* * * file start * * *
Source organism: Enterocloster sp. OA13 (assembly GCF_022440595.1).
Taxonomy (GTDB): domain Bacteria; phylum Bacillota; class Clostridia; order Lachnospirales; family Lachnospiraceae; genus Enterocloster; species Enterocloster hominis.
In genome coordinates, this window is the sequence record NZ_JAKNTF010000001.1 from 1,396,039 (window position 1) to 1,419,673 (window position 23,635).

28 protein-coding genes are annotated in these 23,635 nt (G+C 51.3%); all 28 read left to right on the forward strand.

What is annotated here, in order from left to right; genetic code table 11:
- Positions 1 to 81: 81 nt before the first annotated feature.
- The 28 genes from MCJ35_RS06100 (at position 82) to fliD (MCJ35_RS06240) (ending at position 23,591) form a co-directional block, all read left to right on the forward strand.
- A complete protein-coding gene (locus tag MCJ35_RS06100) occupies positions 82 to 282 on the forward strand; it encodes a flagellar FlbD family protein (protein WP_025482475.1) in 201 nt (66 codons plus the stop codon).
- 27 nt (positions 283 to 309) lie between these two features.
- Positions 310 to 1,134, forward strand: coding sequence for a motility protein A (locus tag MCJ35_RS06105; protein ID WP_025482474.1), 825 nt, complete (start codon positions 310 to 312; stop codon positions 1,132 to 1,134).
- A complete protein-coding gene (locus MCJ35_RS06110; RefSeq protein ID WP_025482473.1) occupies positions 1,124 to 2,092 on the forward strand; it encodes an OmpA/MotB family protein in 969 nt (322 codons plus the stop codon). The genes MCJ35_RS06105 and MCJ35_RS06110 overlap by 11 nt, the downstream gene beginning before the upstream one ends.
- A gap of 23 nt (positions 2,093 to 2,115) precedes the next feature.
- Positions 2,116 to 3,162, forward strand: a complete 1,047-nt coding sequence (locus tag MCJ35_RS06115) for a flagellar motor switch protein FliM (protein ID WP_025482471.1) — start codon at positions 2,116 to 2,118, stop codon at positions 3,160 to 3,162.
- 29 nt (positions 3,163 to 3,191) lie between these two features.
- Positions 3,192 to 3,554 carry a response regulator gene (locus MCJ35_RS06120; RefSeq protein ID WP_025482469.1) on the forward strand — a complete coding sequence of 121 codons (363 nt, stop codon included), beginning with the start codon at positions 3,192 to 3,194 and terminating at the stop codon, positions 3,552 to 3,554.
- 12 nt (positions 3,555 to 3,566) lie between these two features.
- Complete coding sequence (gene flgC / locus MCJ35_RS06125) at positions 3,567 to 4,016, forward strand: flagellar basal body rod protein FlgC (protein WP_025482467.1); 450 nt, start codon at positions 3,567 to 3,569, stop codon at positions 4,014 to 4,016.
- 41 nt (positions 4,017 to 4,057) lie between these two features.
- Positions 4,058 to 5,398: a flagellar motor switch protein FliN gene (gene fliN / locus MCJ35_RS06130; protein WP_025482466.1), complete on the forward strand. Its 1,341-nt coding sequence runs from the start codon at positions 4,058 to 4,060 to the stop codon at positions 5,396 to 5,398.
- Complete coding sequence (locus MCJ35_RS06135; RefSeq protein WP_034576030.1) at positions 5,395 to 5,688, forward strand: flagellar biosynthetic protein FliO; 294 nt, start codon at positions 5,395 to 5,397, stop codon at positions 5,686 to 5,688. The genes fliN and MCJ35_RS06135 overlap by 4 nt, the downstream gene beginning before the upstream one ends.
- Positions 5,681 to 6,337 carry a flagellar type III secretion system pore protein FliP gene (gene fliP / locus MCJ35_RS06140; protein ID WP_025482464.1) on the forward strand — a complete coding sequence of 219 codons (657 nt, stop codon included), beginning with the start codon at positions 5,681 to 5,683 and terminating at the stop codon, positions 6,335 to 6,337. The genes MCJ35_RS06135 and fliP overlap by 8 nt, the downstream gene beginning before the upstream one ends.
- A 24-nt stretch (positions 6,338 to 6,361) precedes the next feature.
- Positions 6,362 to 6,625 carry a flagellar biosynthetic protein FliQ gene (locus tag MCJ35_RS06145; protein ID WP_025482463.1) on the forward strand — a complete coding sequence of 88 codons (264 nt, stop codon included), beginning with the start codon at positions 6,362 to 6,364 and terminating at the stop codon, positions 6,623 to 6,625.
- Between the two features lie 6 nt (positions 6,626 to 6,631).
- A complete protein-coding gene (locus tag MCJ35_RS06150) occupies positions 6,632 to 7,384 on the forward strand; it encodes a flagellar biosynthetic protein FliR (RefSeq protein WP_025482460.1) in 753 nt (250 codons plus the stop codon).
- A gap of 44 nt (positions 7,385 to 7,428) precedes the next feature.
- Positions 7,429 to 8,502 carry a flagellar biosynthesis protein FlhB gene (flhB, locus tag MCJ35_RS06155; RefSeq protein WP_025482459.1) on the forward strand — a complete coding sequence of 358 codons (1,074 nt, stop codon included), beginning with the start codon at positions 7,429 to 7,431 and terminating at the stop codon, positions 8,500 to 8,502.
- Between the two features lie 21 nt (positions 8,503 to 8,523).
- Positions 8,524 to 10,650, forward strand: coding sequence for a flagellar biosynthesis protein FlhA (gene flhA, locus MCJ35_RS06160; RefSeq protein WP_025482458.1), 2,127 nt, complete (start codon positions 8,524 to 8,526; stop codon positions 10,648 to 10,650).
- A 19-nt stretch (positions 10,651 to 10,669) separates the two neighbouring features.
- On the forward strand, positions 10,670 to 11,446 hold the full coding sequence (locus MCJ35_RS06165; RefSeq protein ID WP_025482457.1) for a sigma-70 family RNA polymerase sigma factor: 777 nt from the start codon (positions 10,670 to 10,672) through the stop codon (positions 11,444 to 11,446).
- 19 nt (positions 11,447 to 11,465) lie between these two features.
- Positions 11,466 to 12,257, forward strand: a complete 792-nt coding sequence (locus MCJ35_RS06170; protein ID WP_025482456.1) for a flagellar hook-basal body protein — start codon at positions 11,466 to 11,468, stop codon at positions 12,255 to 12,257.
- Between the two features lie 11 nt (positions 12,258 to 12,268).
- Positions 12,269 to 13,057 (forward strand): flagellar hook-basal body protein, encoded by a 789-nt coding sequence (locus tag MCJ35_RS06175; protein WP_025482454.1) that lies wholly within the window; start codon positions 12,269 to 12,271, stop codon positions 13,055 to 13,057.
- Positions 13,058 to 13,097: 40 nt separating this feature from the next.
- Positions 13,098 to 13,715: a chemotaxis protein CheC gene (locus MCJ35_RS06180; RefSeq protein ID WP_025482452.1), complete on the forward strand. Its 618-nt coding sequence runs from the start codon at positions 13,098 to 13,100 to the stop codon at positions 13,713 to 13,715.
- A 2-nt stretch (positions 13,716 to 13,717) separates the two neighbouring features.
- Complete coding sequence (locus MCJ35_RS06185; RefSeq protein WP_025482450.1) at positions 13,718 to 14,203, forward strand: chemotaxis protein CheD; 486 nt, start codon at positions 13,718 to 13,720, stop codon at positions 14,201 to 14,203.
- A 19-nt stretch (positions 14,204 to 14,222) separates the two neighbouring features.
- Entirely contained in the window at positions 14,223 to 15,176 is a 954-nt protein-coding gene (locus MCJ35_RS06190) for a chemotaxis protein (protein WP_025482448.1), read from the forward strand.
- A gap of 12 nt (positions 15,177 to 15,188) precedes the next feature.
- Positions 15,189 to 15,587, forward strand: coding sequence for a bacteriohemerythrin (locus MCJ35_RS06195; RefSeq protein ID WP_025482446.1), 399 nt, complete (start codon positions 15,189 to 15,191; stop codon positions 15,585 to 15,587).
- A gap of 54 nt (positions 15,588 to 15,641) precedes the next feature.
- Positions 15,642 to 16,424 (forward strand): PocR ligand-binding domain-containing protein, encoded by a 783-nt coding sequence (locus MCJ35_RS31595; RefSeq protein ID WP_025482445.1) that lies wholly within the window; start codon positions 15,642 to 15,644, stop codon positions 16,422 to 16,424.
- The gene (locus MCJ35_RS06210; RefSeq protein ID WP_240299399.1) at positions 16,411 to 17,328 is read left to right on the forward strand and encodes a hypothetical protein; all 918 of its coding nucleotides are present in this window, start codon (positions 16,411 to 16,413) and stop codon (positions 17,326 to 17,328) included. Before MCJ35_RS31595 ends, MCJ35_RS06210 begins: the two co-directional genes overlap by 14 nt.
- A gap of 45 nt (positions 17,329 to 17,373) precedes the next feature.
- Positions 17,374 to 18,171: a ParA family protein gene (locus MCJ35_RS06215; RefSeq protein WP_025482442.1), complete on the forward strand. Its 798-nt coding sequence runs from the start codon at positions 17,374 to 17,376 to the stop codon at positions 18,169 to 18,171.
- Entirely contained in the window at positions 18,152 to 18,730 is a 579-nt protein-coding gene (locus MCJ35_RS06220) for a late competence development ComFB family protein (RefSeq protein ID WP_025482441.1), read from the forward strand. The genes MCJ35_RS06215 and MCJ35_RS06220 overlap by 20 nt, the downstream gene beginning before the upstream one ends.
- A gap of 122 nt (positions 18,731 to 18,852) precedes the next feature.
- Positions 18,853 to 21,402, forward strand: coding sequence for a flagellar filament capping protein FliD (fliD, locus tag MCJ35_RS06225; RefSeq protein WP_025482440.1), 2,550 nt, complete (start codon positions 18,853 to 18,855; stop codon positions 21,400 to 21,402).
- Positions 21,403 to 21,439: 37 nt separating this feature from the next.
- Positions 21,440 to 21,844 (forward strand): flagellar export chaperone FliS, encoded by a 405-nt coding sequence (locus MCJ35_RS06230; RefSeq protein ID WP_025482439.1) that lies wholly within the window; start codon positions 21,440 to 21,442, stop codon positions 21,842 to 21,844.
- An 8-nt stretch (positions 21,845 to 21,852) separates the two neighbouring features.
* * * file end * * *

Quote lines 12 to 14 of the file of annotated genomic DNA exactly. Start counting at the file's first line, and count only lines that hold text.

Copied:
- A gap of 23 nt (positions 2,093 to 2,115) precedes the next feature.
- Positions 2,116 to 3,162, forward strand: a complete 1,047-nt coding sequence (locus tag MCJ35_RS06115) for a flagellar motor switch protein FliM (protein ID WP_025482471.1) — start codon at positions 2,116 to 2,118, stop codon at positions 3,160 to 3,162.
- 29 nt (positions 3,163 to 3,191) lie between these two features.